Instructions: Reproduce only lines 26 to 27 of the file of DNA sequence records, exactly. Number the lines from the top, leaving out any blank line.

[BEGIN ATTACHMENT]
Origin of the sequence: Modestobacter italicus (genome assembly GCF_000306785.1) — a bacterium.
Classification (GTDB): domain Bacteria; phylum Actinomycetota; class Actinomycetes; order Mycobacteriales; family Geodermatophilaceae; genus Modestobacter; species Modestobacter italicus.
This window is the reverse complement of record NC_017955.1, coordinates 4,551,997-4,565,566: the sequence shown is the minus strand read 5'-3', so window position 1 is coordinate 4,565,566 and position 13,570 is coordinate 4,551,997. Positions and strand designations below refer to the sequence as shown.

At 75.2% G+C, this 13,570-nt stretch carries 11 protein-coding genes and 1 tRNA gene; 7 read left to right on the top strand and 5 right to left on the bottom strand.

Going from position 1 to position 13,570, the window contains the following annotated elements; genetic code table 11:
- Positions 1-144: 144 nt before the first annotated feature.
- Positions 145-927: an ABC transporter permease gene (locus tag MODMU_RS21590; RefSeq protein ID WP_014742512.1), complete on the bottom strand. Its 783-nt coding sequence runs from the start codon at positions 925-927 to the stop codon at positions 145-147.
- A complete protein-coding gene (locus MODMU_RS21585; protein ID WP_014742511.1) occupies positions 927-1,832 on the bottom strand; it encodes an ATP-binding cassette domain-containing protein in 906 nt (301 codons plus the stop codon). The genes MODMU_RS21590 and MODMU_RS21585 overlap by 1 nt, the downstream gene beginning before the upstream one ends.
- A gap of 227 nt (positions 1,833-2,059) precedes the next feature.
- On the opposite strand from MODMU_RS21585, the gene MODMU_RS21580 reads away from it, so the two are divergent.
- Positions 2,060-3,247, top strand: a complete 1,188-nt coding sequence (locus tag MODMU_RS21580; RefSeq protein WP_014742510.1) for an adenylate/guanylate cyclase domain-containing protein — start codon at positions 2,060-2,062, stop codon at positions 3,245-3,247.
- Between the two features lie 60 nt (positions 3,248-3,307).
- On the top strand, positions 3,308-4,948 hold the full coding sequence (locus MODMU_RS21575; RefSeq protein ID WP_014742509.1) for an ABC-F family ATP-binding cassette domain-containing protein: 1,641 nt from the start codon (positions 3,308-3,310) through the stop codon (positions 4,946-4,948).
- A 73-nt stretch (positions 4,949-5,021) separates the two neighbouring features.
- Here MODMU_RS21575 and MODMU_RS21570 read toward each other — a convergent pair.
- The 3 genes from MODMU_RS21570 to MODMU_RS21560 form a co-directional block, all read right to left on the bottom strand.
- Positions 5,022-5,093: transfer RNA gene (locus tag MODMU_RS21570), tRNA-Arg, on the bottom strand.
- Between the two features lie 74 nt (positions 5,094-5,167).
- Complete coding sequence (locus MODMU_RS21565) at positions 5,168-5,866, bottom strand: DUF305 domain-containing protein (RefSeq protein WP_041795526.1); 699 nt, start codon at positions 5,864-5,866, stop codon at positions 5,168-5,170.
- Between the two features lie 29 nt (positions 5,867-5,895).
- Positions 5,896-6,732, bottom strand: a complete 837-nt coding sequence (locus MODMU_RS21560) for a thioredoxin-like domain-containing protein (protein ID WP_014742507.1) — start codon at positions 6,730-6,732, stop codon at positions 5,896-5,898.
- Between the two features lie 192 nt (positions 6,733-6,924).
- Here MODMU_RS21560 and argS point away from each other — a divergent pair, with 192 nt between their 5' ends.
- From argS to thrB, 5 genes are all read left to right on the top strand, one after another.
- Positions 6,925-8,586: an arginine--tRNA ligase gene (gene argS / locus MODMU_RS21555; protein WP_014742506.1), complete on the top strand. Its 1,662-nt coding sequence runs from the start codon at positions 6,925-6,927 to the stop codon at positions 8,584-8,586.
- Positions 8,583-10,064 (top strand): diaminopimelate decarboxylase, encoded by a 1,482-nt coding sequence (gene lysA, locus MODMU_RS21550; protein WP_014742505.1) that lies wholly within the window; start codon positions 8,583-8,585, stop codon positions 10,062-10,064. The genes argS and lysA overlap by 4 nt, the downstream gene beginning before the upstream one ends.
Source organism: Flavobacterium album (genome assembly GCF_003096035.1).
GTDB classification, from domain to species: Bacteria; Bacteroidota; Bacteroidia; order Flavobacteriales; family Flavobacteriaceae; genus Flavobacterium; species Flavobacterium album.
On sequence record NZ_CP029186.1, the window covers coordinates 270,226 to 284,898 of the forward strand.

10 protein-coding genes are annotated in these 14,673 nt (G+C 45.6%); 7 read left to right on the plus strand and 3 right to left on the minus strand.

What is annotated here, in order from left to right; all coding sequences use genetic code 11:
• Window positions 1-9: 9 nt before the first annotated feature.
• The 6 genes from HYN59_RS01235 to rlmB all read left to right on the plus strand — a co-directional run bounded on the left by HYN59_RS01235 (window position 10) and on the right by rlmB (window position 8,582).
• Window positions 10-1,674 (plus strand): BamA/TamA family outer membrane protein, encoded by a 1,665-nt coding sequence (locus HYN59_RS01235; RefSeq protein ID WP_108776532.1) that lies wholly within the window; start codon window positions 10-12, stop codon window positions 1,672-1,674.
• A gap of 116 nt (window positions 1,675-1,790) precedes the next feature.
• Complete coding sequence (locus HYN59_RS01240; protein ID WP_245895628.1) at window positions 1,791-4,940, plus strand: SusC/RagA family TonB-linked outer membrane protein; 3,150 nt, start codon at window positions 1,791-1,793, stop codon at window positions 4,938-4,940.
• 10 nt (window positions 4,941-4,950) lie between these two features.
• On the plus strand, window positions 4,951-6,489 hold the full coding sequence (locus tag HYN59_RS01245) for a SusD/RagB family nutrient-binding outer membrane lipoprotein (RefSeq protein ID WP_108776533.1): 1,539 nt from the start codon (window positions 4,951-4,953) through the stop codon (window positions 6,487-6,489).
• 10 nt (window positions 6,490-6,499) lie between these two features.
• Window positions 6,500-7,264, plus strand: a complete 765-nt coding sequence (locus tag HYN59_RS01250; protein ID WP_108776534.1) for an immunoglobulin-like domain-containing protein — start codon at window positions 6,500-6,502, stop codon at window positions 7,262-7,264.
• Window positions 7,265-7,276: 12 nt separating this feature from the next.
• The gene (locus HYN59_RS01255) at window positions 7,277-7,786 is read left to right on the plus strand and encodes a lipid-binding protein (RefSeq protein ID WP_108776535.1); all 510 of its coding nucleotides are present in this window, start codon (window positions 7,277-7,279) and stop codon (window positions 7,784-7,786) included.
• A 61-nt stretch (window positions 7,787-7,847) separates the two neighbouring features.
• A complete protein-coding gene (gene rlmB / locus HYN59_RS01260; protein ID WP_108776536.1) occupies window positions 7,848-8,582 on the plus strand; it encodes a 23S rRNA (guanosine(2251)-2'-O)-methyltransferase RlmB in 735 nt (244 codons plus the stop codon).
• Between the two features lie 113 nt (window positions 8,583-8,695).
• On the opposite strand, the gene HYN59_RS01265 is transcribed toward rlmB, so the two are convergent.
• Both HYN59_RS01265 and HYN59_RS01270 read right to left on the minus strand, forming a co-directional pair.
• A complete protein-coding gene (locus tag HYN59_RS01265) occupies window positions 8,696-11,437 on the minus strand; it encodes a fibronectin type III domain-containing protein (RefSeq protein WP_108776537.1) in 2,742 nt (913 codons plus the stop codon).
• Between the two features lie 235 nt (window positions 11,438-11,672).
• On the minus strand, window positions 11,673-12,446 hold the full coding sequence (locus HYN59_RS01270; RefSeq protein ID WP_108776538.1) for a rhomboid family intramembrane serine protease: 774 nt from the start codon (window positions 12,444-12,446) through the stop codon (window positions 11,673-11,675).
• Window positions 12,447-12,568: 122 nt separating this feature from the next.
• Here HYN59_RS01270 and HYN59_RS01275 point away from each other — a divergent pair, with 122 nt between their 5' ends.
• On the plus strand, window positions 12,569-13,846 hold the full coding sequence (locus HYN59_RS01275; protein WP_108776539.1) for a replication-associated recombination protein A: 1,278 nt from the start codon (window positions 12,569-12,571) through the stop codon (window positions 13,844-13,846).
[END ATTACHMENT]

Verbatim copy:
- Positions 8,583-10,064 (top strand): diaminopimelate decarboxylase, encoded by a 1,482-nt coding sequence (gene lysA, locus MODMU_RS21550; protein WP_014742505.1) that lies wholly within the window; start codon positions 8,583-8,585, stop codon positions 10,062-10,064. The genes argS and lysA overlap by 4 nt, the downstream gene beginning before the upstream one ends.
Source organism: Flavobacterium album (genome assembly GCF_003096035.1).